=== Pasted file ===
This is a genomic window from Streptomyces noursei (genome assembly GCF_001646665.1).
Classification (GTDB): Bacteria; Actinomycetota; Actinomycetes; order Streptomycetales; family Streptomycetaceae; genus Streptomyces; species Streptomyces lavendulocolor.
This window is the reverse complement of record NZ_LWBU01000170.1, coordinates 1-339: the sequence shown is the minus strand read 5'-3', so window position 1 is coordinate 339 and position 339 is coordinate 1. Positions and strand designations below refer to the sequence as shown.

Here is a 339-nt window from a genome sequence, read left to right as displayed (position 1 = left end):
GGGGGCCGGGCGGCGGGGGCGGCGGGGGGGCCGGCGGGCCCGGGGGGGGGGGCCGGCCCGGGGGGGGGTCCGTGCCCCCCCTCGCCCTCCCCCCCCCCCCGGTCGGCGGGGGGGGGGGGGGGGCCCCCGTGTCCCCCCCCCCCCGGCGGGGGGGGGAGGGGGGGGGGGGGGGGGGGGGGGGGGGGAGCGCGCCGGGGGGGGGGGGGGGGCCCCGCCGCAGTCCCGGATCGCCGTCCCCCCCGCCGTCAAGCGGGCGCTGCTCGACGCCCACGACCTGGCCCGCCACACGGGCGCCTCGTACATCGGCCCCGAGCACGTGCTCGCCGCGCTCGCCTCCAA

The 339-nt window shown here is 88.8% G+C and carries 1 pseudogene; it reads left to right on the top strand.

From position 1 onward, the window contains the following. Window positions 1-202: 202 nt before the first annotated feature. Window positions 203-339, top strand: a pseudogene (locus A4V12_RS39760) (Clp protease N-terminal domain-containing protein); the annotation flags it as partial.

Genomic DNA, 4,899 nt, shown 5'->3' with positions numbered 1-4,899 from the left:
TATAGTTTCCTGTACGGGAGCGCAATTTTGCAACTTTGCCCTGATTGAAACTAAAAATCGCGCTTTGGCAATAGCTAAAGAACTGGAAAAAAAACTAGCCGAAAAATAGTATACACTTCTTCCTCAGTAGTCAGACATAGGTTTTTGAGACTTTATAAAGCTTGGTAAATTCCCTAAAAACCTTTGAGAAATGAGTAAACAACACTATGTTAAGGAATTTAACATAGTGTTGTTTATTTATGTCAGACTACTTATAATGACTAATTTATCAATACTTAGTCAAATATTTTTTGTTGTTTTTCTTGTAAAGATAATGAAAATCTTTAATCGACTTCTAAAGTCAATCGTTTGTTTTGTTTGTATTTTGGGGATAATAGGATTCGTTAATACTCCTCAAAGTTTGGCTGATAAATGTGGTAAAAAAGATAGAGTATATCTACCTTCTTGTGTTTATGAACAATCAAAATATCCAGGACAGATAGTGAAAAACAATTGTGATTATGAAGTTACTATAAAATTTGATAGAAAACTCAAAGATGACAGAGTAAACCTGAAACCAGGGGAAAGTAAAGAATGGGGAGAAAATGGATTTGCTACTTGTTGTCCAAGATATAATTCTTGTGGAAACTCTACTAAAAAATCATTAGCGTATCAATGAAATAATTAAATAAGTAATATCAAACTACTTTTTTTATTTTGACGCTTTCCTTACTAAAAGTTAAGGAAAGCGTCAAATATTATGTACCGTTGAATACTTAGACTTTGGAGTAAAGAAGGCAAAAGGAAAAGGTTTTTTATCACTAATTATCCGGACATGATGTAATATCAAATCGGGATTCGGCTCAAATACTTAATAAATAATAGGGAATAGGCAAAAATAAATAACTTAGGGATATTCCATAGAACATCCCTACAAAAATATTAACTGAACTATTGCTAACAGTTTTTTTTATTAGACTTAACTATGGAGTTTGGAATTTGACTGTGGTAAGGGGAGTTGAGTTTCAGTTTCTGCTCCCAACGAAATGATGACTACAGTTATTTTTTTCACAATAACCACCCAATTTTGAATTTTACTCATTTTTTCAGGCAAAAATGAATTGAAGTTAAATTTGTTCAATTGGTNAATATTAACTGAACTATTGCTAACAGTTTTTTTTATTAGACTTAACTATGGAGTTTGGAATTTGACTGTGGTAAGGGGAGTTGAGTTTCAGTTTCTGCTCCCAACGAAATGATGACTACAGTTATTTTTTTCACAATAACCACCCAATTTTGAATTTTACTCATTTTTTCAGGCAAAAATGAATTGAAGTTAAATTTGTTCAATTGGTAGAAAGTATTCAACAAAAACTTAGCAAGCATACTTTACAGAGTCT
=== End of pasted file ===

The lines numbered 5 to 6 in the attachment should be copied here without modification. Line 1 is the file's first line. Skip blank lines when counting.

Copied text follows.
GGGGGCCGGGCGGCGGGGGCGGCGGGGGGGCCGGCGGGCCCGGGGGGGGGGGCCGGCCCGGGGGGGGGTCCGTGCCCCCCCTCGCCCTCCCCCCCCCCCCGGTCGGCGGGGGGGGGGGGGGGGCCCCCGTGTCCCCCCCCCCCCGGCGGGGGGGGGAGGGGGGGGGGGGGGGGGGGGGGGGGGGGAGCGCGCCGGGGGGGGGGGGGGGGCCCCGCCGCAGTCCCGGATCGCCGTCCCCCCCGCCGTCAAGCGGGCGCTGCTCGACGCCCACGACCTGGCCCGCCACACGGGCGCCTCGTACATCGGCCCCGAGCACGTGCTCGCCGCGCTCGCCTCCAA

The 339-nt window shown here is 88.8% G+C and carries 1 pseudogene; it reads left to right on the top strand.